3- Estado de Mexico - PRI domination except in the areas closest to the D.F.

Estado de Mexico - Northern Mexico City
 It is quite interesting to see that although most of the Estado de Mexico voted for the PRI --- Peña Nieto was the governor of the state the last 6 years --- some of the most populated areas in the country and part of the urbanized area of Mexico City actually voted for the left. Cd. Nezahualcoyotl the municipality with most population in the country and population densities in the top 20 most densely populated areas of the world clearly voted more as a D.F. Delegation than as a Estado de Mexico Municpality. This type of analysis clearly indicates that the Estado de Mexico and D.F. borderas should probably be reanalized. Ecatepec, Cd. Neza, Chimalhuacan, Chalco, Izcalli, Tlanepantla and Coacalco might prefer to be part of the D.F.
4- Guadalajara - a small drop of blue in a green ocean

 I was very surprised to see that Jalisco, the state that host Guadalajara ---  the second city with more population in the country --- actually had voted for the PRI. Almost... A small area in the state, in the upper north-west of the city. An area called Zapopan, and also part of the center of Guadalajara City remained loyal to the PAN.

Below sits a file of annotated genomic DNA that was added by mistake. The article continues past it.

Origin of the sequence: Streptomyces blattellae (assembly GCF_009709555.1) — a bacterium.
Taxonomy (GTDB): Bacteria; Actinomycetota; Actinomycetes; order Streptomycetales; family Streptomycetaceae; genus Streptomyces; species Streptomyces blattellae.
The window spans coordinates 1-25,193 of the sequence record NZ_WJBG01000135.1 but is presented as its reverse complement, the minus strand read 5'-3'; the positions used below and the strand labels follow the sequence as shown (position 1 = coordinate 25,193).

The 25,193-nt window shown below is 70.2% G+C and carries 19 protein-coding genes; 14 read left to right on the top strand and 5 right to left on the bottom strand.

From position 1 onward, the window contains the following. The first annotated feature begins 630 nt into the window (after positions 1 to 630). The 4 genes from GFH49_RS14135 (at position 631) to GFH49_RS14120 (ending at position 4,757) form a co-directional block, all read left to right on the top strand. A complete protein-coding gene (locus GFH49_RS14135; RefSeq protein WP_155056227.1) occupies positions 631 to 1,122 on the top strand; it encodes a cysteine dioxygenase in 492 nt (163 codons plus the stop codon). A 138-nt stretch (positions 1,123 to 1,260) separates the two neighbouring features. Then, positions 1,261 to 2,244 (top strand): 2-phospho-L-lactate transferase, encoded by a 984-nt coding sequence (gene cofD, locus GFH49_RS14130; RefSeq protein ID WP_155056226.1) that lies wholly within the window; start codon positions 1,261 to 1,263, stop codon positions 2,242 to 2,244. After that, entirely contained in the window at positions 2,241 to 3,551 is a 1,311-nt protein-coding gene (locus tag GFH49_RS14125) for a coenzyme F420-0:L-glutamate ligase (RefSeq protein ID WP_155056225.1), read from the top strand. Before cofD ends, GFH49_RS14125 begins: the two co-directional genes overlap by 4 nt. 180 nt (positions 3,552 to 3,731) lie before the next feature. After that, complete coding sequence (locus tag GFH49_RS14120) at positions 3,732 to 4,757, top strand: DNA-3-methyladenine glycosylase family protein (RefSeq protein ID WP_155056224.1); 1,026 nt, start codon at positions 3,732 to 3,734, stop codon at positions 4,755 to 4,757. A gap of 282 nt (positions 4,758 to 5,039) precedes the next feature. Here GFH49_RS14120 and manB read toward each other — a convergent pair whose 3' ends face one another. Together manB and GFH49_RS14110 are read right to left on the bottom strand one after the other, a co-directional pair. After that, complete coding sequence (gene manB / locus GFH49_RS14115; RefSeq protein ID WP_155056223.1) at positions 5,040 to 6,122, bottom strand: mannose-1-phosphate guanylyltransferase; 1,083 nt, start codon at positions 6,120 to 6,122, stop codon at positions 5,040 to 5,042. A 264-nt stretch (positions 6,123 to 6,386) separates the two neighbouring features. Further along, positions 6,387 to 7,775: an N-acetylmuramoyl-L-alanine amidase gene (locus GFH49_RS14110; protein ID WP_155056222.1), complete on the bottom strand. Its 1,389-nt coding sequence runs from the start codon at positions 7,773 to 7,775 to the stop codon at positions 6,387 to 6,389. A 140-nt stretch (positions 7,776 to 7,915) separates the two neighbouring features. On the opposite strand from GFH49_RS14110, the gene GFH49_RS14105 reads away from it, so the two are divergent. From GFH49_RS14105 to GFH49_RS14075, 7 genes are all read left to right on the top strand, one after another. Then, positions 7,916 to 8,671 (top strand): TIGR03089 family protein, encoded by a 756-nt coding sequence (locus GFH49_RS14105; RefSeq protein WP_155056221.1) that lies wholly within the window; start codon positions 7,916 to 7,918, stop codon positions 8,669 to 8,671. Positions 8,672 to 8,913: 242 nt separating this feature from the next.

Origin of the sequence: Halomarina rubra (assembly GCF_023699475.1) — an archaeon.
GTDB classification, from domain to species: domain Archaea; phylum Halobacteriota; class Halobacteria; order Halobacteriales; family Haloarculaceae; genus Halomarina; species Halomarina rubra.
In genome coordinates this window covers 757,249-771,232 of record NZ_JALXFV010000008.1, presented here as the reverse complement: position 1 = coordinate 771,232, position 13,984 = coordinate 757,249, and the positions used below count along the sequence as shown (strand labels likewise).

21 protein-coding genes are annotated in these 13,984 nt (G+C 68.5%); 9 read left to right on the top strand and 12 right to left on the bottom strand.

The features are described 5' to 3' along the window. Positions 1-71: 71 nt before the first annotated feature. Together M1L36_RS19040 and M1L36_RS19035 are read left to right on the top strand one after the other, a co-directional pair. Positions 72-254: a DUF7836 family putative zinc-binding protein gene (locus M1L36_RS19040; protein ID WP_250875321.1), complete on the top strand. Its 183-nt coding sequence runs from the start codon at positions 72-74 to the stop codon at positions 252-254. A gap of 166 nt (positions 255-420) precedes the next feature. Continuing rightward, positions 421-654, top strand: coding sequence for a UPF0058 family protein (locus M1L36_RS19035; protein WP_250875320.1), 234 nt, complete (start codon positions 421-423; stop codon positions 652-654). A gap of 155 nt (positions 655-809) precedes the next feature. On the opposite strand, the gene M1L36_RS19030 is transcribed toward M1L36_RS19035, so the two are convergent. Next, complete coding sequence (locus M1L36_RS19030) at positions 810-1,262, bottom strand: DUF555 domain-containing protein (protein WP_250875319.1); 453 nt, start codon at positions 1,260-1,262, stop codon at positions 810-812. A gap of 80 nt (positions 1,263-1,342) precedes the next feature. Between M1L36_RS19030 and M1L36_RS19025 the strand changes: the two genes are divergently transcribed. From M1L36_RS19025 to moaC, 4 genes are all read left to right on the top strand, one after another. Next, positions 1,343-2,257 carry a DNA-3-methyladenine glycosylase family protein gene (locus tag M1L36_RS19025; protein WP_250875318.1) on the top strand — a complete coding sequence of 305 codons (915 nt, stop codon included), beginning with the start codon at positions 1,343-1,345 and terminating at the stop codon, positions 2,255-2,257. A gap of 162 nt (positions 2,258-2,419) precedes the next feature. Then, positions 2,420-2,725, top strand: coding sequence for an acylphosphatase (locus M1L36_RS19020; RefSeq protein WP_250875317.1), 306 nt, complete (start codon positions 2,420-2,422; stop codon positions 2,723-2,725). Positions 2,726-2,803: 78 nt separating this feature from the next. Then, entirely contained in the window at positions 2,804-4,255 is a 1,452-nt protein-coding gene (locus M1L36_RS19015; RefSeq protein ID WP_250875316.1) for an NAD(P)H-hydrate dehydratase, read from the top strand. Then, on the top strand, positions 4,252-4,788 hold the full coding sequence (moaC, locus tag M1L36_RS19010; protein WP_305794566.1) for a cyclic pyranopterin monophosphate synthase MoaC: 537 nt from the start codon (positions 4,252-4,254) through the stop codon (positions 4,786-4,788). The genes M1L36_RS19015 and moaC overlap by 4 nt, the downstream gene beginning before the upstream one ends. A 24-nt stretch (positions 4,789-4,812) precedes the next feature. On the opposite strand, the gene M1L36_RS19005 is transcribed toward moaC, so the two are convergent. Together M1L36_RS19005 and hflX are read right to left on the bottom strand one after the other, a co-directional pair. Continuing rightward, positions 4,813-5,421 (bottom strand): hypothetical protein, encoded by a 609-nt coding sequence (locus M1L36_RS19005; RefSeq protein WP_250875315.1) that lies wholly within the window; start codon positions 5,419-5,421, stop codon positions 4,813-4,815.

Basically the population with the highest income stayed with the PAN and the rest voted for the PRI. This hints at another trend in voter preferences. Urban/Rural, Income, Historical preferences are some of the aspects we have observed until now.

5- Monterrey - Almost loyal to the PAN

Monterrey, the third city in population size and the closest to the USA of the main cities in Mexico, remained loyal to the PAN. 

There is one municipality in the urban are that voted for the PRI though. I am intrigued by this municipality where Peña got 40% of the votes whereas the PAN only got 29%. 

The trend in the other municipalities was PAN 45% PRI 30%. 

It would be interested to see what demographic characteristics explain this difference.

5- An interesting case of electoral diversity - Veracruz